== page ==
Overview: Under Title VII, as well as various state and local laws, employers are required to engage in the interactive process and reasonably accommodate an individual's religious practices or beliefs unless doing so would cause more than a minimal burden on the employer. Reasonable accommodations include flexible scheduling, swapping shifts and allowing accommodations in the dress code policy so that an employee may wear religious clothing such as a head covering.
When engaging in the interactive process with an employee or applicant seeking a religious accommodation, it is permissible for the employer to seek additional information regarding the religious practice or requirement. In order to obtain a religious accommodation, an individual must demonstrate that the practice is religious in nature and his or her beliefs are sincerely held.
Trends: Religious accommodation is a hot topic. For example, California recently adopted a law which explicitly requires employers to make accommodations to employees based on religion, unless doing so would cause the employer undue hardship which is defined as a significant difficulty or expense (a higher burden than the federal standard under Title VII). Employers should be stay current with the requirements in their state and aim to provide religious accommodations if feasible. Further, employers should recognize that recent federal cases suggest that an employer can avoid liability for religious discrimination by engaging in the interactive process with employees and providing reasonable accommodations based on religion. Therefore, it is a best practice for employers to carefully consider all relevant and reasonable accommodations whether it be an accommodation to a dress code policy, a schedule change or other accommodation.
Beth P. Zoller, J.D., Legal Editor
Recent case law developments highlight the importance of preventing discrimination against workers who are Muslim or of Middle Eastern background.
XpertHR's Transportation Resource Center for HR: Discrimination and Harassment helps transportation industry employers handle their most vexing employment issues by bringing relevant resources together in one place for easy access.
In the midst of the flu pandemic, many health care employers are requiring employees to receive flu vaccinations. However, a number of workers have protested, claiming that they are entitled to an accommodation based on disability, religion or pregnancy. What are an employer's obligations to accommodate workers and what groups of workers are they required to accommodate? The Equal Employment Opportunity Commission (EEOC) has provided some useful guidance regarding these issues.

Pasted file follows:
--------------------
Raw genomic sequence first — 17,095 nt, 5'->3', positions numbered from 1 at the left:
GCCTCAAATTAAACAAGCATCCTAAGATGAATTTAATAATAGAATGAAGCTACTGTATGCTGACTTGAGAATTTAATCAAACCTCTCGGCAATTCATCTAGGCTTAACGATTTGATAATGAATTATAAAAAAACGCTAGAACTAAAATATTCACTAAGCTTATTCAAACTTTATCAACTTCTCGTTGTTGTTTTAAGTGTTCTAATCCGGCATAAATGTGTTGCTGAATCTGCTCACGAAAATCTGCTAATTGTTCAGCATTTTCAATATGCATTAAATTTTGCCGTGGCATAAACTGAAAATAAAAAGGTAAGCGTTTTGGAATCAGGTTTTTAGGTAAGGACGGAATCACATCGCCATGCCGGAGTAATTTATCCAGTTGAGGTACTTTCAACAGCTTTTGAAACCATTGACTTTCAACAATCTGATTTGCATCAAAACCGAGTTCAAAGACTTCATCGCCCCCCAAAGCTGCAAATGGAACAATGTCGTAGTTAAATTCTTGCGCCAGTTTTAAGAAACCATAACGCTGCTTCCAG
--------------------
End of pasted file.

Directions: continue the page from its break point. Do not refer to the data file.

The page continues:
On January 28, 2013, the Equal Employment Opportunity Commission (EEOC) released fiscal year 2012 statistics on employment discrimination charges filed with the agency. Retaliation (37,836) was the most frequently filed claim, followed by race discrimination (33,512) and sex discrimination (30,356), which includes sexual harassment and pregnancy discrimination. Retaliation charges remain a top concern for employers and have since 2010, accounting for 38.1% of all charges in 2012.
While it is generally lawful for an employer to develop and implement dress codes and uniform policies, the employer must be mindful of employees' right to practice their religion and wear clothing that comports with their religious beliefs and practices, or else it may face a religious discrimination claim. In Equal Employment Opportunity Commission v. Fries Restaurant Management, LLC d/b/a Burger King, Fries Restaurant Management (Fries) agreed to pay $25,000 to a teen employee who was asked to leave work because she wore a skirt instead of the required uniform of black pants.
In the midst of the flu pandemic sweeping the nation, a federal court in Ohio has provided some food for thought to employers that require their employees to get a flu shot. In Chenzira v. Cincinnati Children's Hospital Medical Center, 2012 U.S. Dist. Lexis 182139 (S.D. Ohio, 2012), an employee who was terminated for refusing to get a flu shot because the vaccine contained chicken egg product, which violated her religious and philosophical beliefs as a vegan, may proceed with her religious discrimination claim.
Recent federal cases demonstrate the importance of engaging in the interactive process when an employee requests a religious accommodation. Title VII and similar state and local laws not only prohibit religious discrimination in the workplace, but also require that employers make reasonable accommodations for an employee's sincerely held religious beliefs and practices if doing so would not create an undue hardship.
Employers should use this form upon receiving a request from an employee for a religious accommodation. The form will help the employer in the interactive process and discussions with the employee regarding reasonable accommodations.
This form is for use by employees who seek to obtain a workplace accommodation based on religion. If an employee's or applicant's religious beliefs conflict with a job requirement, the individual may be entitled to a reasonable accommodations so long as the accommodation does not impose an undue hardship on the employer.
Employers should utilize this form to notify employees who have requested a religious accommodation of the outcome of the employee's request. This form provides the employer with an opportunity to detail the accommodation being provided or the reasons for denying the requested accommodation.
HR guidance on types of reasonable accommodations based on religion and how to engage in the interactive process when an employee or applicant requests an accommodation based on religion.
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